Here's a sample from the only band that provides a perfect soundtrack for all the goals listed above.

The Pogues:

Perhaps the finest preventative measure against alcoholism: Shane MacGowan!

Monday, March 16, 2009

RIP - Ron Silver

Some sad news, as actor Ron Silver has passed away from cancer at the age of 62.

Silver was a Tony Award-winning actor and outspoken and committed social activist. He spent most of life advocating Liberal ideals and supporting Democratic candidates, but in the last years of his life became what he called a "9/11 Republican", going so far as to make a speech at the Republican National Convention.

Silver first gained fame as an actor in the early 1980s after appearing on Broadway in the original production of Hurlyburly and then originating the role of Charlie in David Mamet's Speed-the plow, for which he won a Tony award. His notable film appearance include Garbo Talks, Enemies: A Love Story, Blue Steel, Silkwood and Ali, but his most celebrated role was that of Alan Dershowitz in Reversal of Fortune. On television, he made many appearances, most notably as political consultant Bruno Gianelli in several episodes of The West Wing. He'll be missed, and not just for his talent, but for his fiery devotion to social causes.

Read a very nice obituary here. And below you'll find an example of his talent in this little speech from The West Wing:

Sunday, March 15, 2009

Ricky Gervais and Elmo - Interview Outtakes

Okay, Gervais and a Muppet - that's comedy gold right there. But for some reason, whenever they show Muppet outtakes where the Muppet acts like a real person it makes me lose my shit. Hilarious.

Combine that with Ricky Gervais' regular hilarity and the way that funny things make him cackle with glee and you've got awesomeness!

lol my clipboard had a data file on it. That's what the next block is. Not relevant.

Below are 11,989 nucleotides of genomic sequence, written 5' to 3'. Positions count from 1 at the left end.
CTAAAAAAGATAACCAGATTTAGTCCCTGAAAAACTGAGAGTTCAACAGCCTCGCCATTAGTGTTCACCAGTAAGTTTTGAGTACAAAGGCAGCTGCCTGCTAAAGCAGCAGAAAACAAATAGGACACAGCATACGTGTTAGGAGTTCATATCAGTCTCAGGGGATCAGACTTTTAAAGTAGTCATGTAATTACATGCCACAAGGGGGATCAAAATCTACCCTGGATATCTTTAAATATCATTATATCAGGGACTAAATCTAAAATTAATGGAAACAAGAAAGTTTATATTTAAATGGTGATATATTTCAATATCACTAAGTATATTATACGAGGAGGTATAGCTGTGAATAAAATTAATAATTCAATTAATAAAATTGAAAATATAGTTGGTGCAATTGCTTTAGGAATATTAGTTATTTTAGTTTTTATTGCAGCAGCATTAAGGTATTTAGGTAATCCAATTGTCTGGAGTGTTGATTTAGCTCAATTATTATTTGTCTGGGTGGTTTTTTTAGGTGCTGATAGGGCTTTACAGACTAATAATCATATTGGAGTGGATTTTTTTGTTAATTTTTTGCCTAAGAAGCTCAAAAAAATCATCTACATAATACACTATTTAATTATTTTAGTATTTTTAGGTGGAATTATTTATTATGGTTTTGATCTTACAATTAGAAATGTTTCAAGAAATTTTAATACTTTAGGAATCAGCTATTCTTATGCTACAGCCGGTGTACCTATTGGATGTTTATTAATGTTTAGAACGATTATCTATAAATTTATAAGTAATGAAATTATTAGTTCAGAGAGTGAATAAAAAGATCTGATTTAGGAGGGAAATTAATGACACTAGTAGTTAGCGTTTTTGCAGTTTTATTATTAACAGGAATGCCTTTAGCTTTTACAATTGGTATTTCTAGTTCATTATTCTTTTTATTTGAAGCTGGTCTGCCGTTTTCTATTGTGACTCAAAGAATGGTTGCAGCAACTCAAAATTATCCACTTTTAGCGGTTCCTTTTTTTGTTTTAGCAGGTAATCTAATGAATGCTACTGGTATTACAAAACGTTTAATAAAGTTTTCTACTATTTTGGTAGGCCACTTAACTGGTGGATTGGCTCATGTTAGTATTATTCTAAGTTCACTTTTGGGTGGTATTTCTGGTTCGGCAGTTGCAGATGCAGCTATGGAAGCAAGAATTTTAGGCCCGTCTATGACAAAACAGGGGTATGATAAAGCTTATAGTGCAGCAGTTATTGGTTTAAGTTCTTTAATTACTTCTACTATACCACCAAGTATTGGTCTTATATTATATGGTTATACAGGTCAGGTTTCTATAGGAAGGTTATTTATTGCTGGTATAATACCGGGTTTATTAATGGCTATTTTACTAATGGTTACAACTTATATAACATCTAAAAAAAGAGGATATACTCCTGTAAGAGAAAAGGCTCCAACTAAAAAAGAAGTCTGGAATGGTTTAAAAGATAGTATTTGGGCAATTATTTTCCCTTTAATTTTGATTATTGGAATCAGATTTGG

Tuesday, March 10, 2009

5 Simple Rules for Rebooting the Fantastic Four

Over at IESB, they're reporting that 20th Century Fox is seriously considering rebooting the Fantastic Four film franchise, which is good news for anyone who loves great comics or movies that don't insult your intelligence every five minutes or so.

Yeah, yeah, I know, the first two Fantastic Four films were hits, which still boggles my mind. I personally believe that director Tim Story has some sort of secret pact with the devil, which is the only way I can explain me seeing both films in theatres. I can only assume most of you fell prey to the same demonic bargain.

So, to help 20th Century Fox release a good film (which aside from Taken, seems more and more difficult for them to do lately) and to help do justice to what was called "The World's Greatest Comic Magazine", I've come up with some simple rules:

1 - Get the right guy in charge - This is the very first and most important quality. First off, get a director with some sort of vision. Sam Raimi clearly loved early 60s Spider-Man. Jon Favreau had some mad love for the gee-whizzery of Iron Man, and a exceptionally clear idea of the tone of his film. Christopher Nolan may not have been the hugest Batman fan, but he had a unique and innovative direction he wanted to take. So, pick someone to direct that either really gets the FF, or that has at least a clear direction other than wanting to make a superhero movie.

2 - If it ain't on the page... - Stan Lee and Jack Kirby's 100 issues of the FF are considered one of the greatest creative runs in comics history. Mine it. Modernize it by all means, but there's a boatload of stories there. Forget the Galactus stuff, that's pretty hard to render effectively (see the second film for proof), but what about a movie where the FF get trapped in the Negative Zone and face off against a whole dimension of creepy creautres, culminating in a huge battle with Annihilus. Cool. And it's a superhero movie that feels more like sci-fi, which we've rarely seen.